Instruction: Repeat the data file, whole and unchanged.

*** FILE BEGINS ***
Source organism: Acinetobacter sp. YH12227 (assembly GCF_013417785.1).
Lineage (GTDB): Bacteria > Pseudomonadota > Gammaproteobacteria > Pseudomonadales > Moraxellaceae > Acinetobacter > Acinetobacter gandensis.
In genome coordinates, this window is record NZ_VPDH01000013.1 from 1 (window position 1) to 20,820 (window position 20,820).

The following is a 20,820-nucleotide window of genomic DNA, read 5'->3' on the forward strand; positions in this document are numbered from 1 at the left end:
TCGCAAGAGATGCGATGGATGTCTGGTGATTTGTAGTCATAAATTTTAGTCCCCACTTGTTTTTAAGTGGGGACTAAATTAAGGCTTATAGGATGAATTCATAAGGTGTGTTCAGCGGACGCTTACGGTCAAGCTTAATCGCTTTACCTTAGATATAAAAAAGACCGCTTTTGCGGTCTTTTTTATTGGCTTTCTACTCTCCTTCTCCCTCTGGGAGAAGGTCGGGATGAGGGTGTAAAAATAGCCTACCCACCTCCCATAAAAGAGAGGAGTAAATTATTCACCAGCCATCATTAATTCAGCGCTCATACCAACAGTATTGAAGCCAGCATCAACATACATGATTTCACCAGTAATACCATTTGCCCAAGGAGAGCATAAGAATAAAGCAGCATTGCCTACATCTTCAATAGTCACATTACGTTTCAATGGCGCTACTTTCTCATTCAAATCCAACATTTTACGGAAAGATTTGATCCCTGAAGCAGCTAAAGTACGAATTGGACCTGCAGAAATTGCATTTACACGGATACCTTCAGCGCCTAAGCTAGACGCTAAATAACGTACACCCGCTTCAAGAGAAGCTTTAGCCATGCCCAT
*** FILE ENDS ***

Source organism: Acinetobacter sp. YH12227 (assembly GCF_013417785.1).
Lineage (GTDB): Bacteria > Pseudomonadota > Gammaproteobacteria > Pseudomonadales > Moraxellaceae > Acinetobacter > Acinetobacter gandensis.
In genome coordinates, this window is record NZ_VPDH01000013.1 from 1 (window position 1) to 20,820 (window position 20,820).

The following is a 20,820-nucleotide window of genomic DNA, read 5'->3' on the forward strand; positions in this document are numbered from 1 at the left end:
TCGCAAGAGATGCGATGGATGTCTGGTGATTTGTAGTCATAAATTTTAGTCCCCACTTGTTTTTAAGTGGGGACTAAATTAAGGCTTATAGGATGAATTCATAAGGTGTGTTCAGCGGACGCTTACGGTCAAGCTTAATCGCTTTACCTTAGATATAAAAAAGACCGCTTTTGCGGTCTTTTTTATTGGCTTTCTACTCTCCTTCTCCCTCTGGGAGAAGGTCGGGATGAGGGTGTAAAAATAGCCTACCCACCTCCCATAAAAGAGAGGAGTAAATTATTCACCAGCCATCATTAATTCAGCGCTCATACCAACAGTATTGAAGCCAGCATCAACATACATGATTTCACCAGTAATACCATTTGCCCAAGGAGAGCATAAGAATAAAGCAGCATTGCCTACATCTTCAATAGTCACATTACGTTTCAATGGCGCTACTTTCTCATTCAAATCCAACATTTTACGGAAAGATTTGATCCCTGAAGCAGCTAAAGTACGAATTGGACCTGCAGAAATTGCATTTACACGGATACCTTCAGCGCCTAAGCTAGACGCTAAATAACGTACACCCGCTTCAAGAGAAGCTTTAGCCATGCCCAT